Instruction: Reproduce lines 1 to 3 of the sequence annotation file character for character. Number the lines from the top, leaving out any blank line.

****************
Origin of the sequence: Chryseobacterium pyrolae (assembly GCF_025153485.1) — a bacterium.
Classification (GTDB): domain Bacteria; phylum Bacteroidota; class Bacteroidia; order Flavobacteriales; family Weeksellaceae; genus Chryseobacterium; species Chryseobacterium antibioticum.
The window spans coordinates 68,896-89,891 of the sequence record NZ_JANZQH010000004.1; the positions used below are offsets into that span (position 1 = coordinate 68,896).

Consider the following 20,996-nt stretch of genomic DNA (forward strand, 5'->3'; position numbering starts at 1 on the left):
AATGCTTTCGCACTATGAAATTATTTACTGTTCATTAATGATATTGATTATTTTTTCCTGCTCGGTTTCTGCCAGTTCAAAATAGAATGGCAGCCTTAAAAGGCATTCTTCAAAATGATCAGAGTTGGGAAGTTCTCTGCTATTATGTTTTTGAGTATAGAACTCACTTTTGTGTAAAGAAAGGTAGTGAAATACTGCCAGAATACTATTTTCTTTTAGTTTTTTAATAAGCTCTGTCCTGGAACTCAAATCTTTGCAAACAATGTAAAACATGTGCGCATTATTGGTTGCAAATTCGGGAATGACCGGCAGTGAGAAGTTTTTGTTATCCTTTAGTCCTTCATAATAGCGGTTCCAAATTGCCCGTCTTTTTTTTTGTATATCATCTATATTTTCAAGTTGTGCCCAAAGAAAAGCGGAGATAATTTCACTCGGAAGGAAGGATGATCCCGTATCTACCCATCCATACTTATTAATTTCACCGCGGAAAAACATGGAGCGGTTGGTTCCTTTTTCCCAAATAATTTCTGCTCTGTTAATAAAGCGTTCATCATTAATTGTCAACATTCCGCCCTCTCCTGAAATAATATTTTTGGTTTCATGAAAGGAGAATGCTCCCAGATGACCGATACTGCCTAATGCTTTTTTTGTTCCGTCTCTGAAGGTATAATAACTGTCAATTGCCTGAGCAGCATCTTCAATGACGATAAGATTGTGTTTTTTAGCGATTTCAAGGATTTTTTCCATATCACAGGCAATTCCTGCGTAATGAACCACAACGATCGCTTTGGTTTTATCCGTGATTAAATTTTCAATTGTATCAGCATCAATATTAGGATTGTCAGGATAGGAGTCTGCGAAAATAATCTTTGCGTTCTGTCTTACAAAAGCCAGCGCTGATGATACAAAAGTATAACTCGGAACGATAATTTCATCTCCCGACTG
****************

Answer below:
Origin of the sequence: Chryseobacterium pyrolae (assembly GCF_025153485.1) — a bacterium.
Classification (GTDB): domain Bacteria; phylum Bacteroidota; class Bacteroidia; order Flavobacteriales; family Weeksellaceae; genus Chryseobacterium; species Chryseobacterium antibioticum.
The window spans coordinates 68,896-89,891 of the sequence record NZ_JANZQH010000004.1; the positions used below are offsets into that span (position 1 = coordinate 68,896).